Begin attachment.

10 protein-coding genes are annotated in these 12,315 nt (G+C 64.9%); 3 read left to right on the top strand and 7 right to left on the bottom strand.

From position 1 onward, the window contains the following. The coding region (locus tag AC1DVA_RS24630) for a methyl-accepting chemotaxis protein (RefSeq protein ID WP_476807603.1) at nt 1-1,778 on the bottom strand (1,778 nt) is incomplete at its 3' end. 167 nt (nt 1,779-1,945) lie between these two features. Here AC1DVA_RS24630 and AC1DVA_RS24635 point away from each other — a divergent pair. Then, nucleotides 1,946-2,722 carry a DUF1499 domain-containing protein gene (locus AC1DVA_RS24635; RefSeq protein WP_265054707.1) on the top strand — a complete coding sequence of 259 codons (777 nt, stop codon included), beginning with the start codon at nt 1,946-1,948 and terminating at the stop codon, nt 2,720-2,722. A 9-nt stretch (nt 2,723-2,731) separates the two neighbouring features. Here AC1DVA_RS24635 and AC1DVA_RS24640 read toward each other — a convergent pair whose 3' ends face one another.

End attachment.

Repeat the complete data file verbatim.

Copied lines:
10 protein-coding genes are annotated in these 12,315 nt (G+C 64.9%); 3 read left to right on the top strand and 7 right to left on the bottom strand.

From position 1 onward, the window contains the following. The coding region (locus tag AC1DVA_RS24630) for a methyl-accepting chemotaxis protein (RefSeq protein ID WP_476807603.1) at nt 1-1,778 on the bottom strand (1,778 nt) is incomplete at its 3' end. 167 nt (nt 1,779-1,945) lie between these two features. Here AC1DVA_RS24630 and AC1DVA_RS24635 point away from each other — a divergent pair. Then, nucleotides 1,946-2,722 carry a DUF1499 domain-containing protein gene (locus AC1DVA_RS24635; RefSeq protein WP_265054707.1) on the top strand — a complete coding sequence of 259 codons (777 nt, stop codon included), beginning with the start codon at nt 1,946-1,948 and terminating at the stop codon, nt 2,720-2,722. A 9-nt stretch (nt 2,723-2,731) separates the two neighbouring features. Here AC1DVA_RS24635 and AC1DVA_RS24640 read toward each other — a convergent pair whose 3' ends face one another.